Pharm Aid

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Pharmaceutical Executive

Pharmaceutical Executive, Pharmaceutical Executive-04-01-2004,

More than one-third of the dollar value of all US healthcare assistance to the developing world is donated by pharmaceutical companies to humanitarian agencies. That is the finding of a 2003 survey conducted by the Center for Pharmaceutical Health Services Research at the Temple University School of Pharmacy and sponsored by the Partnership for Quality Medical Donations (PQMD), an alliance of nine drug companies and a dozen humanitarian agencies. (See "About PQMD.") The survey, conducted annually since PQMD's inception in 1999, helps members quantify the value of their donation efforts and assists groups who wish to benchmark their work against that of other organizations.

Fighting Tetanus. A traditional birth attendant uses BD's Uniject syringe to immunize a young woman against tetanus in Benkene, a remote village in Mali.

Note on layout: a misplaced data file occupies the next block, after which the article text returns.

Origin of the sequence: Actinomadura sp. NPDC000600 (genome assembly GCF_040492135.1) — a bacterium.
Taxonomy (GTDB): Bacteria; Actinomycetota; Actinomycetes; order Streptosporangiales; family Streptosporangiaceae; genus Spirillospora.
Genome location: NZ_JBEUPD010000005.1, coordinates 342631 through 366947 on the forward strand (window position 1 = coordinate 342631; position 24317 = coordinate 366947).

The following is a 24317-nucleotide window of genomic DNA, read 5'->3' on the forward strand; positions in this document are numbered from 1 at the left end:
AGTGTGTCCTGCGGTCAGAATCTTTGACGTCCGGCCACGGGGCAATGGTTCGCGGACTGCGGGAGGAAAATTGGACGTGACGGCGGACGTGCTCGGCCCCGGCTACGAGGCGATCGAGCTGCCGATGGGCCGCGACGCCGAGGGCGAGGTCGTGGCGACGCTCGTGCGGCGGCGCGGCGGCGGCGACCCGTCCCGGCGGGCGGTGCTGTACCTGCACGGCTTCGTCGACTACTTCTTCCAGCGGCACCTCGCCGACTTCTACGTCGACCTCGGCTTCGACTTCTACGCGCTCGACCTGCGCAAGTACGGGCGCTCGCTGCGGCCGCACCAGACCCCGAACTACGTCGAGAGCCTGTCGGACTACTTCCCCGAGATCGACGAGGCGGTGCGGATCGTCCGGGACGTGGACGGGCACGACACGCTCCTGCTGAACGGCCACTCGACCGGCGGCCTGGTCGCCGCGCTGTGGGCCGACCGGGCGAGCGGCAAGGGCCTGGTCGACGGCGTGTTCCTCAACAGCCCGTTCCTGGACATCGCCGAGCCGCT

More than one-third of the dollar value of all US healthcare assistance to the developing world is donated by pharmaceutical companies to humanitarian agencies. That is the finding of a 2003 survey conducted by the Center for Pharmaceutical Health Services Research at the Temple University School of Pharmacy and sponsored by the Partnership for Quality Medical Donations (PQMD), an alliance of nine drug companies and a dozen humanitarian agencies. (See "About PQMD.") The survey, conducted annually since PQMD's inception in 1999, helps members quantify the value of their donation efforts and assists groups who wish to benchmark their work against that of other organizations.

The PQMD/Temple survey found that medical product donations distributed overseas by PQMD nongovernmental organization (NGO) members funded 4,147 long-term development projects and 189 disaster-relief missions in 89 nations in Africa, Asia, the Caribbean, Latin America, and Eastern Europe. It topped $1.4 billion in 2003. That's up from $812 million in 2002, which was a 44 percent increase over 2001's $564 million. (The figures are based on manufacturers' prices to wholesalers.)